Mind What You Tolerate: 4 Ways to Avoid Workaround Behaviors

“When I came off the boat I was very proud of the thick calluses which had developed on my feet. But now, I am struggling to get into my favourite high heels which is a shame…” – Pamela Stephenson

In humans, a callus is formed when repeated irritation causes our bodies to create a hardened outer layer of tissue. A callus doesn’t eliminate the cause; rather, it protects from further harm and allows us to continue the activity from which it originated in the first place. The downside of a callus is that it can interfere with flexibility, reduce sensation, and mask an underlying injury. Although we typically think of calluses on our hands and feet, they form anywhere there’s a repetitive irritation.

It turns out, like humans, organizations develop calluses for the same general reason: to avoid or circumvent pain points. Organizational callus forms when you operate around or despite certain people, deny reality, tolerate unwieldy processes, or expend excessive resources to compensate for clients or suppliers with significant shortcomings or unreasonable demands.

Workaround organizational calluses are not scalable. They are costly to maintain, exhausting for your team, and often cause top performers to quit. Worst of all, the negative effects stealthily increase over time–starting with a simple, seemingly appropriate workaround, then building into something that “all of a sudden” becomes debilitating and growth-preventing.

There are four common causes of organizational calluses: people, processes, customers, and suppliers. Let’s take a closer look at each and discuss how you can prevent them.

People

The most important question in business is and will forever be “Who?”

Accordingly, pay particular attention to underperformers, cultural misfits, and toxic high performers. Each of these employee archetypes predictably fuels the formation of a workaround organizational callus. When leaders tolerate the people in these categories, they normalize the behaviors and virtually guarantee increasing organizational inefficiencies over time.

Here’s how to avoid people-related organizational calluses:

  • Implement rigorous Right People, Right Seats (RPRS) standards for both performance and culture fit and assess every employee quarterly.
  • Build a Culture of Accountability.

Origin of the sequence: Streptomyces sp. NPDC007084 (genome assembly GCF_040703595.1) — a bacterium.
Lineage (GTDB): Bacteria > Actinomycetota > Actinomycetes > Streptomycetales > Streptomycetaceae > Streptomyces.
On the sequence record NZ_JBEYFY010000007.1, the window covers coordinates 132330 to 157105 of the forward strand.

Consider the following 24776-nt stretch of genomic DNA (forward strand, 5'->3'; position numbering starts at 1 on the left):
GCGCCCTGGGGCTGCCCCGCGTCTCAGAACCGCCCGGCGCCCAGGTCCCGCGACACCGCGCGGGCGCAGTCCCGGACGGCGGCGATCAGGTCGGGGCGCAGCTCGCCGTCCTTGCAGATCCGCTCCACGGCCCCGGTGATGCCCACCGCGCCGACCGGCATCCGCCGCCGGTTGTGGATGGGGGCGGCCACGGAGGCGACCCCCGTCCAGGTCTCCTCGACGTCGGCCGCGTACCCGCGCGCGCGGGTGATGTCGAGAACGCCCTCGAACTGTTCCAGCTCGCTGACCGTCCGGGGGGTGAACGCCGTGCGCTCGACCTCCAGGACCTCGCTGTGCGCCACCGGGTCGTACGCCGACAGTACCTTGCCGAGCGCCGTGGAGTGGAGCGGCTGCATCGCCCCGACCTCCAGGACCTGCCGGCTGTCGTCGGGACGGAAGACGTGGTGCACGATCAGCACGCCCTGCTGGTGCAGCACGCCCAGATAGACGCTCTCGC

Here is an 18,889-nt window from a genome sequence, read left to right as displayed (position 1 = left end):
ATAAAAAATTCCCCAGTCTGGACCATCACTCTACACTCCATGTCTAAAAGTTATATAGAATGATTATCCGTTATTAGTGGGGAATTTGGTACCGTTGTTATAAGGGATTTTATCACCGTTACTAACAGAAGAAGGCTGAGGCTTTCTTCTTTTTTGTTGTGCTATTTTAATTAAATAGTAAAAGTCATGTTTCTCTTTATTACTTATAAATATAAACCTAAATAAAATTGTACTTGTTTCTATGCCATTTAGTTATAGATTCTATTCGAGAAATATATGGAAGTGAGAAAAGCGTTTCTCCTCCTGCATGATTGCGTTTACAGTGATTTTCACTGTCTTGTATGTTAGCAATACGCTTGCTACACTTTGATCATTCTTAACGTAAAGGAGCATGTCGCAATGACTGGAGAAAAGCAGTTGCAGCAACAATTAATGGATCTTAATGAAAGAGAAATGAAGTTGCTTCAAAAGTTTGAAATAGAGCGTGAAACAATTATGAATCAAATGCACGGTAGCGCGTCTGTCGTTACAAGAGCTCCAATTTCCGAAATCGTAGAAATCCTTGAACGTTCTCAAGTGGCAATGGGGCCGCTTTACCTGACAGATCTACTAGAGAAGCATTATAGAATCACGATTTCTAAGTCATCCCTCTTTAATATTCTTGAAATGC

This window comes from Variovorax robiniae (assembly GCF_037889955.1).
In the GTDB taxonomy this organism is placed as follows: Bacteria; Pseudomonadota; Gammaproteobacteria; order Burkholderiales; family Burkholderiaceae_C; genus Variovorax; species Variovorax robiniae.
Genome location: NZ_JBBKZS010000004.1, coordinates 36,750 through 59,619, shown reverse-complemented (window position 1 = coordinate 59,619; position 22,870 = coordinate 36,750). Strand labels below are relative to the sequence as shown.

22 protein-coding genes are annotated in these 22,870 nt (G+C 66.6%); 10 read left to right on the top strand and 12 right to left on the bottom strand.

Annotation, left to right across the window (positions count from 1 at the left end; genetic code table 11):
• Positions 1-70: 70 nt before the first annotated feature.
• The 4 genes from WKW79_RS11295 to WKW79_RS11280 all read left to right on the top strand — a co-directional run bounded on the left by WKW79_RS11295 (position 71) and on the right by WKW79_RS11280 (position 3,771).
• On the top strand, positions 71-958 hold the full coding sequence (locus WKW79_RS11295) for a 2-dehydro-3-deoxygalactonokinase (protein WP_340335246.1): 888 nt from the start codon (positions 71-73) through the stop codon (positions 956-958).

• Mind what you do and what you tolerate as a leader. Leading by example includes not just your own behavior, but also what you tolerate in others.

Processes

The most significant source of messy, inefficient processes is a lack of accountability. Each core process in your firm should have a single point of accountability. Just like your bedroom closet, processes become less orderly over time necessitating oversight for smooth operation, maintenance, and enhancement. Common core processes include customer acquisition, service delivery, manufacturing, billing and collections, and talent acquisition.

Single-point accountability can be challenging for leaders, as most core processes run across organizational departments—sales, operations, customer service, human resources, and accounting to name a few—rather than within them. That said, it is crucial to create crystal clear accountability for the cross-functional processes at the heart of your operation in addition to the functional departments within it.

Here’s how to prevent process-related organizational calluses:

  • Create clear single-point accountability for each of your firm’s core processes.
  • Build the imperative for change into your culture. When you normalize disrupting the status quo, your firm is far less likely to suffer from messy, outdated processes.
  • Regularly assess and update your core processes. I recommend every 12–18 months, depending on the growth rate of your business.

Customers

Beware of customers with unreasonable demands, those who are slow to pay you, and those who treat your staff poorly. These characters tend to create organizational calluses as you and your staff compensate for their shortcomings. Further, if you do the math, you’ll likely realize you’ve been accommodating your least profitable customers, which is hardly the path to sustainable, profitable growth.